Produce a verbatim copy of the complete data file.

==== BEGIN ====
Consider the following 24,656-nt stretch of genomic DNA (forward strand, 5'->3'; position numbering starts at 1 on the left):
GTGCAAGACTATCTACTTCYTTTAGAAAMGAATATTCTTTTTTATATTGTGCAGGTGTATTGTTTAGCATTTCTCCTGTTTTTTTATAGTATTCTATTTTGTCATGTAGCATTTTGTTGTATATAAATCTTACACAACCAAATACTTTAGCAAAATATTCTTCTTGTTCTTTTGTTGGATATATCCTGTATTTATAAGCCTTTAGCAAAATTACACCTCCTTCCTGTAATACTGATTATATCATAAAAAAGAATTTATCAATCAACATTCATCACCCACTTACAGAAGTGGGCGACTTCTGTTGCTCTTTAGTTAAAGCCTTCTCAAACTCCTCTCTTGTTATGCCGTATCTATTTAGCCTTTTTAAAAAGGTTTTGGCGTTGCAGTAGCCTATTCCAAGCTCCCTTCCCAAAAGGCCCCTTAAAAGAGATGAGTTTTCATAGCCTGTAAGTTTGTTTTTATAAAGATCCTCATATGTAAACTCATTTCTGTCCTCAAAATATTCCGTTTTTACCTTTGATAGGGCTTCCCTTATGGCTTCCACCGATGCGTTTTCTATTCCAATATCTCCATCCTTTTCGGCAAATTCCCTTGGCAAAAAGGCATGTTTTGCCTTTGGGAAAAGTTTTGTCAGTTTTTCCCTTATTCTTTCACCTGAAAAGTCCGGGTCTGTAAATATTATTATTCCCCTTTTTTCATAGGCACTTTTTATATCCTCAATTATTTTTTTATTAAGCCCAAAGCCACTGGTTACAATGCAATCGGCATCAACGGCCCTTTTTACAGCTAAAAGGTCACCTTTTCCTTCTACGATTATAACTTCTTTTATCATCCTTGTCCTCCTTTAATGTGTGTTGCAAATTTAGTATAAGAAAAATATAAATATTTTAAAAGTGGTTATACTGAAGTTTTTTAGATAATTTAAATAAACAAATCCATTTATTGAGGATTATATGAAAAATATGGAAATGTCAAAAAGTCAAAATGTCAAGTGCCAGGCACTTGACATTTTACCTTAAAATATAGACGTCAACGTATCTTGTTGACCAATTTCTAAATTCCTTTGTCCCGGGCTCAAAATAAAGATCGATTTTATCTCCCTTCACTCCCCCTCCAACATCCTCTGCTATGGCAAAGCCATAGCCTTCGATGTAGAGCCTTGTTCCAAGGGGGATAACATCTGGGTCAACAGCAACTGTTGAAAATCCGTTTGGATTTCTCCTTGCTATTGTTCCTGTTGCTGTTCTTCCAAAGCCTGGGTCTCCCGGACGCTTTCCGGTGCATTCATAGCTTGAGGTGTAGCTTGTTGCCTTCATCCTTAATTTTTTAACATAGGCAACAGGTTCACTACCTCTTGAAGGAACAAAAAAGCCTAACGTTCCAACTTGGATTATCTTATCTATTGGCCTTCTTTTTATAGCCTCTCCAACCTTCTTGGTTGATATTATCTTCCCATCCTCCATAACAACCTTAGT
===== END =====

Consider the following 24,656-nt stretch of genomic DNA (forward strand, 5'->3'; position numbering starts at 1 on the left):
GTGCAAGACTATCTACTTCYTTTAGAAAMGAATATTCTTTTTTATATTGTGCAGGTGTATTGTTTAGCATTTCTCCTGTTTTTTTATAGTATTCTATTTTGTCATGTAGCATTTTGTTGTATATAAATCTTACACAACCAAATACTTTAGCAAAATATTCTTCTTGTTCTTTTGTTGGATATATCCTGTATTTATAAGCCTTTAGCAAAATTACACCTCCTTCCTGTAATACTGATTATATCATAAAAAAGAATTTATCAATCAACATTCATCACCCACTTACAGAAGTGGGCGACTTCTGTTGCTCTTTAGTTAAAGCCTTCTCAAACTCCTCTCTTGTTATGCCGTATCTATTTAGCCTTTTTAAAAAGGTTTTGGCGTTGCAGTAGCCTATTCCAAGCTCCCTTCCCAAAAGGCCCCTTAAAAGAGATGAGTTTTCATAGCCTGTAAGTTTGTTTTTATAAAGATCCTCATATGTAAACTCATTTCTGTCCTCAAAATATTCCGTTTTTACCTTTGATAGGGCTTCCCTTATGGCTTCCACCGATGCGTTTTCTATTCCAATATCTCCATCCTTTTCGGCAAATTCCCTTGGCAAAAAGGCATGTTTTGCCTTTGGGAAAAGTTTTGTCAGTTTTTCCCTTATTCTTTCACCTGAAAAGTCCGGGTCTGTAAATATTATTATTCCCCTTTTTTCATAGGCACTTTTTATATCCTCAATTATTTTTTTATTAAGCCCAAAGCCACTGGTTACAATGCAATCGGCATCAACGGCCCTTTTTACAGCTAAAAGGTCACCTTTTCCTTCTACGATTATAACTTCTTTTATCATCCTTGTCCTCCTTTAATGTGTGTTGCAAATTTAGTATAAGAAAAATATAAATATTTTAAAAGTGGTTATACTGAAGTTTTTTAGATAATTTAAATAAACAAATCCATTTATTGAGGATTATATGAAAAATATGGAAATGTCAAAAAGTCAAAATGTCAAGTGCCAGGCACTTGACATTTTACCTTAAAATATAGACGTCAACGTATCTTGTTGACCAATTTCTAAATTCCTTTGTCCCGGGCTCAAAATAAAGATCGATTTTATCTCCCTTCACTCCCCCTCCAACATCCTCTGCTATGGCAAAGCCATAGCCTTCGATGTAGAGCCTTGTTCCAAGGGGGATAACATCTGGGTCAACAGCAACTGTTGAAAATCCGTTTGGATTTCTCCTTGCTATTGTTCCTGTTGCTGTTCTTCCAAAGCCTGGGTCTCCCGGACGCTTTCCGGTGCATTCATAGCTTGAGGTGTAGCTTGTTGCCTTCATCCTTAATTTTTTAACATAGGCAACAGGTTCACTACCTCTTGAAGGAACAAAAAAGCCTAACGTTCCAACTTGGATTATCTTATCTATTGGCCTTCTTTTTATAGCCTCTCCAACCTTCTTGGTTGATATTATCTTCCCATCCTCCATAACAACCTTAGT